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Skills to Prepare for Tomorrow and Enhance Safety Today
Front cover of the August Edition of School Administrator Magazine.When my husband was a young boy, he worked as a pinsetter for the local bowling alley.  The job was pretty straight forward, as were the skills required. When the pins were knocked down, he placed them back in the correct order. The job required a certain level of dexterity and the ability to duplicate an exact pattern with the pins.  

The world no longer needs pinsetters, switchboard operators, or gas station attendants to pump gas, thanks to ever-evolving technologies that enable humans to be replaced by automation. In fact, few jobs exist today that require only the most basic skill sets.  

However, as we move from the information age to the innovation age, new jobs are being created at a rapid pace. For example, one job that did not exist a decade ago is customer connection technician. Companies rely on this person to use social media tools effectively to interact with customers. Growing up, I would have assumed a webmaster was in charge of cleaning up spider webs, but that is another common position in organizations today.

It would be great if educators had a crystal ball to tell us all the challenges, changes and opportunities our graduates will face in the future.   That is, however, one technology that does not exist—yet.  

So how do we support our students and ensure they have what they need to be productive today and when they leave our schools?  We must redefine the competencies that prepare students for a new era of work and life.    The focus on social-emotional learning we are seeing in education speaks to a skill set that is better aligned to living in an information and innovation age.   Empowering students to own their learning and demonstrate competencies such as self-efficacy, grit and social awareness helps prepare them to adapt, adjust and create their own opportunities. Those competencies also help us create healthier and safer school environments for our students.

Public school districts across the nation are embracing the challenge to redefine, redesign and re-imagine schools, changing what we expect in a profile of a graduate.   The Virginia Beach City Public Schools built a graduate profile that identifies competencies such as being personally and socially responsible, being problem solvers and value creators.  

In my own district, the Dysart Profile speaks to graduates being effective communicators, being innovative and having initiative. Dysart is partnering with other districts across the country to develop ways to help students and educators measure growth in these skills.  

With the theme of this issue of School Administrator in mind, I suggest that incorporating skills into the graduate profile that address social responsibility and effective communication proactively support a safe learning environment by creating a positive atmosphere.  Helping students become problem solvers, develop grit and be personally responsible contributes to the positive mental health of students.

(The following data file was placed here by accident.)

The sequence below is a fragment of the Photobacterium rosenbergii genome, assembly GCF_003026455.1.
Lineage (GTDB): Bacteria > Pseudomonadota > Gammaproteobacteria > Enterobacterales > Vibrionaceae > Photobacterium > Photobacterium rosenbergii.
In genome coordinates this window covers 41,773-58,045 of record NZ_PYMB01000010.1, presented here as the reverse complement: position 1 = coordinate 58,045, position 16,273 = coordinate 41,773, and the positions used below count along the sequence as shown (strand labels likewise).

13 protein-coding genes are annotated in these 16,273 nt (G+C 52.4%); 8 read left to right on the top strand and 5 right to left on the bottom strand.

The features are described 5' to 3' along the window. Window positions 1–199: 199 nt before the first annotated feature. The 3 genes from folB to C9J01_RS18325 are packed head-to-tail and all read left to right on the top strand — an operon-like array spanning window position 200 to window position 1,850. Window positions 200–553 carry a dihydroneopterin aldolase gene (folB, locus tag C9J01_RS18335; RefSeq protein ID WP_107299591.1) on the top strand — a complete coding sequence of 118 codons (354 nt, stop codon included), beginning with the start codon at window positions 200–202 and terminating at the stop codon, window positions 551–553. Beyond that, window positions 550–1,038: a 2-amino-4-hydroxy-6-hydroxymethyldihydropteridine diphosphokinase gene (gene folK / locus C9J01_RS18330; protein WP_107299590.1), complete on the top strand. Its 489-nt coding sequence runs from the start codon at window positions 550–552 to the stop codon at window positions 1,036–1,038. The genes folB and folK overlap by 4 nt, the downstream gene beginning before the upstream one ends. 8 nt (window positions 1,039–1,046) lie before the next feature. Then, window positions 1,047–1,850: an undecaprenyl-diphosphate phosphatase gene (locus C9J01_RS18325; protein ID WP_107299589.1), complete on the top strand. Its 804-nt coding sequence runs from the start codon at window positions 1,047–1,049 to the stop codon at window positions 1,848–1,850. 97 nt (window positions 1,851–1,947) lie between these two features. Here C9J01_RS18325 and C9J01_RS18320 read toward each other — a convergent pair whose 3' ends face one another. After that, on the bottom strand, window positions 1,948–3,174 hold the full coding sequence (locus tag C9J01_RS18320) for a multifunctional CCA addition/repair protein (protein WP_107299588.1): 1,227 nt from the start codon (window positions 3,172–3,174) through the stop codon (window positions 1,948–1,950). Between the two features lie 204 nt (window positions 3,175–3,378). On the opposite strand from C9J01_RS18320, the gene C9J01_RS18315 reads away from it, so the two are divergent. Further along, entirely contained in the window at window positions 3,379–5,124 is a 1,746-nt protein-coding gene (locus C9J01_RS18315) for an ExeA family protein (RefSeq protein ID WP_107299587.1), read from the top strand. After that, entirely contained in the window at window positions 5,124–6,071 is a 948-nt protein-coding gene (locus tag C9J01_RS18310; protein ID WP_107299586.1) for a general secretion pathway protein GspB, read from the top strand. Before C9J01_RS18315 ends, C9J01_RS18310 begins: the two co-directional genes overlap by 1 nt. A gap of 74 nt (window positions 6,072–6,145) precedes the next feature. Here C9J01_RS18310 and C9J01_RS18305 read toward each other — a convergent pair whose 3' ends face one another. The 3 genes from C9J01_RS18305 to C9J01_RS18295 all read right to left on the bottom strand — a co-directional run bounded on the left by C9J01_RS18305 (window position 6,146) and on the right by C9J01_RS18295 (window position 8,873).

Embracing social-emotional learning and new-era life skills and dispositions can benefit our schools in both the short term and the long term. Short term, a positive learning environment is created that enhances safety and student social and emotional health, and in the long term can better prepare students for the challenges and opportunities they will face after graduation. These skills and competencies are sometimes referred to as soft skills; however, research indicates these are critical life skills that contribute to improved futures for students.

Our world continues to evolve, and so our educational system must continue to change to meet the new expectations and required outcomes. Not only must we redefine the profile of a college and career-ready graduate, we must redesign our teaching and learning environments to meet the needs of the whole child and re-imagine our educational systems to support the change that must happen.

By embracing these skills, our schools will prepare students for their tomorrow, while tending to safe, supportive learning environments today.
 
Posted : 7/31 | Direct Link
Powering Future Ready Innovative Strategies
September 7, 2016

The Dysart Unified School District is committed to creating a teaching and learning environment powered by innovative learning strategies.  If we are to prepare students for the world of work and life they will step into after graduating, the learning environment must support the development of relevant work, life skills, and dispositions embedded in a strong foundation of core instruction.  Dysart is building a 21st Century learning environment that includes innovative approaches.  This work includes the use of technology to transform teaching and learning towards personalized education that uses competency measures to demonstrate student success and mastery.

In this competency based environment, students apply lessons and skills by engaging in real-world, authentic problems and learning strategies to become independent and innovative thinkers. These strategies are the keys in an ever-changing world focused not only on a strong knowledge base, but also on the ability to work creatively to find solutions in the workplace and in society.

Our students are using technology to transform the learning environment beyond the walls of a typical classroom and beyond a traditionally defined school day schedule. The use of blended learning, online options, and innovative classroom instruction support student learning. Additionally, we incorporate the skills of creativity, communication, collaboration and critical thinking into the curriculum to ensure our students are future ready.